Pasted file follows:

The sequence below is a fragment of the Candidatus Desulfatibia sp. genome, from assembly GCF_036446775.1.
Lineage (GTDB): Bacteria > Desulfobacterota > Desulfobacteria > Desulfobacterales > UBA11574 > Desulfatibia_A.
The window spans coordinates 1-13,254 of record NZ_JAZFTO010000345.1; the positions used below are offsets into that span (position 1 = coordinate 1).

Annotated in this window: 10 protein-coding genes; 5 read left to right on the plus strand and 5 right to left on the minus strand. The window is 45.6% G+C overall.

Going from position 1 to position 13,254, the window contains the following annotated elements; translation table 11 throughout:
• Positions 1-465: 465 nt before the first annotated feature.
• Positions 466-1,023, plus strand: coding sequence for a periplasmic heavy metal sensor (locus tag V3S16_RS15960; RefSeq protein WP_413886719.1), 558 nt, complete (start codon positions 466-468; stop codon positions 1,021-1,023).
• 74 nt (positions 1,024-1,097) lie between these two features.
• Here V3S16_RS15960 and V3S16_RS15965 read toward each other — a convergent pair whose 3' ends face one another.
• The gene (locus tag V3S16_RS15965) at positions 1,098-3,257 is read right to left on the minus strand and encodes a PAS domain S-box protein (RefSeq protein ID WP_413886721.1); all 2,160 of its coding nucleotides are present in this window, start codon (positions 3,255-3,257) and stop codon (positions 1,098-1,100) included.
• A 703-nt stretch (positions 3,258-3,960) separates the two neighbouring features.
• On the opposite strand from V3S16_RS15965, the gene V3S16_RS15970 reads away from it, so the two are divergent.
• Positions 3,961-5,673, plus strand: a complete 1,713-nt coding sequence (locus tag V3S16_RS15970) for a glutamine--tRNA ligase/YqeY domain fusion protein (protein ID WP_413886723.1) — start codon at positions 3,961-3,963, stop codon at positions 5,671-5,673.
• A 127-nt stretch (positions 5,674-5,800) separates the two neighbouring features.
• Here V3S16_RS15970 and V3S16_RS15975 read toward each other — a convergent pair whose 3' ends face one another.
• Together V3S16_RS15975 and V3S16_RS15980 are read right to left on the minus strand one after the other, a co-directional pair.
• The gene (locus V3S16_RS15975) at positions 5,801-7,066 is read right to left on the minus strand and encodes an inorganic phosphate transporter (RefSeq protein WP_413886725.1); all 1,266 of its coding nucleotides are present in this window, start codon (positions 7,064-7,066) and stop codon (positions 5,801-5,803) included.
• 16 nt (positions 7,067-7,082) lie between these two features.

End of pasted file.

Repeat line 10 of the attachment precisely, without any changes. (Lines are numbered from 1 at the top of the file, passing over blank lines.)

• The gene (locus tag V3S16_RS15965) at positions 1,098-3,257 is read right to left on the minus strand and encodes a PAS domain S-box protein (RefSeq protein ID WP_413886721.1); all 2,160 of its coding nucleotides are present in this window, start codon (positions 3,255-3,257) and stop codon (positions 1,098-1,100) included.